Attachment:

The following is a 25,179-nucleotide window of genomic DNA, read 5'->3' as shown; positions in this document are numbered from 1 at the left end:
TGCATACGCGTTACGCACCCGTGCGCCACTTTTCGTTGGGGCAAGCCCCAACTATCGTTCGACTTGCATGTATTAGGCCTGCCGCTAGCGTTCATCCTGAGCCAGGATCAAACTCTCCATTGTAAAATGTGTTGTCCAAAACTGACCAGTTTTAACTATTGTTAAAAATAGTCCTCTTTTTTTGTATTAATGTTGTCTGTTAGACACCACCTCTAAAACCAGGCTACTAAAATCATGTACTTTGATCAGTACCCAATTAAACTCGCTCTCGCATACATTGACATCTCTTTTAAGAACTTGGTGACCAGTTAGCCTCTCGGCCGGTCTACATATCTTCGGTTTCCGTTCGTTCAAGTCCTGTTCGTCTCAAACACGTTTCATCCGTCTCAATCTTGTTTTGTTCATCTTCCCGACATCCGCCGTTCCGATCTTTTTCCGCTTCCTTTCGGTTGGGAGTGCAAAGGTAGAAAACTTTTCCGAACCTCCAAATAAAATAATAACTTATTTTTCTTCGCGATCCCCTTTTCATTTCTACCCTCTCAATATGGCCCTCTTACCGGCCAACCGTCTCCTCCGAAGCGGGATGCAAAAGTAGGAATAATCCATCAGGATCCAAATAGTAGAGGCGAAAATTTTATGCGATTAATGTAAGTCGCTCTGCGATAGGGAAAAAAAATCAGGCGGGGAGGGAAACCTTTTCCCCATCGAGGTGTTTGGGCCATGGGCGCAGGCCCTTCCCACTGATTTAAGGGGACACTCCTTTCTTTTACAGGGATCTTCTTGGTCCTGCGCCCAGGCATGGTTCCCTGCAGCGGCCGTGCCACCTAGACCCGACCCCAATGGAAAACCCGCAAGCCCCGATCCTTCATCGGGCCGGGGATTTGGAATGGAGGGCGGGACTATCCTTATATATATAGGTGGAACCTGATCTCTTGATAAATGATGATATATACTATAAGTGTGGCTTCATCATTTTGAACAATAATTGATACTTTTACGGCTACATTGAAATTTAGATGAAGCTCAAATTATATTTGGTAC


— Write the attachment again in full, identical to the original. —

The following is a 25,179-nucleotide window of genomic DNA, read 5'->3' as shown; positions in this document are numbered from 1 at the left end:
TGCATACGCGTTACGCACCCGTGCGCCACTTTTCGTTGGGGCAAGCCCCAACTATCGTTCGACTTGCATGTATTAGGCCTGCCGCTAGCGTTCATCCTGAGCCAGGATCAAACTCTCCATTGTAAAATGTGTTGTCCAAAACTGACCAGTTTTAACTATTGTTAAAAATAGTCCTCTTTTTTTGTATTAATGTTGTCTGTTAGACACCACCTCTAAAACCAGGCTACTAAAATCATGTACTTTGATCAGTACCCAATTAAACTCGCTCTCGCATACATTGACATCTCTTTTAAGAACTTGGTGACCAGTTAGCCTCTCGGCCGGTCTACATATCTTCGGTTTCCGTTCGTTCAAGTCCTGTTCGTCTCAAACACGTTTCATCCGTCTCAATCTTGTTTTGTTCATCTTCCCGACATCCGCCGTTCCGATCTTTTTCCGCTTCCTTTCGGTTGGGAGTGCAAAGGTAGAAAACTTTTCCGAACCTCCAAATAAAATAATAACTTATTTTTCTTCGCGATCCCCTTTTCATTTCTACCCTCTCAATATGGCCCTCTTACCGGCCAACCGTCTCCTCCGAAGCGGGATGCAAAAGTAGGAATAATCCATCAGGATCCAAATAGTAGAGGCGAAAATTTTATGCGATTAATGTAAGTCGCTCTGCGATAGGGAAAAAAAATCAGGCGGGGAGGGAAACCTTTTCCCCATCGAGGTGTTTGGGCCATGGGCGCAGGCCCTTCCCACTGATTTAAGGGGACACTCCTTTCTTTTACAGGGATCTTCTTGGTCCTGCGCCCAGGCATGGTTCCCTGCAGCGGCCGTGCCACCTAGACCCGACCCCAATGGAAAACCCGCAAGCCCCGATCCTTCATCGGGCCGGGGATTTGGAATGGAGGGCGGGACTATCCTTATATATATAGGTGGAACCTGATCTCTTGATAAATGATGATATATACTATAAGTGTGGCTTCATCATTTTGAACAATAATTGATACTTTTACGGCTACATTGAAATTTAGATGAAGCTCAAATTATATTTGGTAC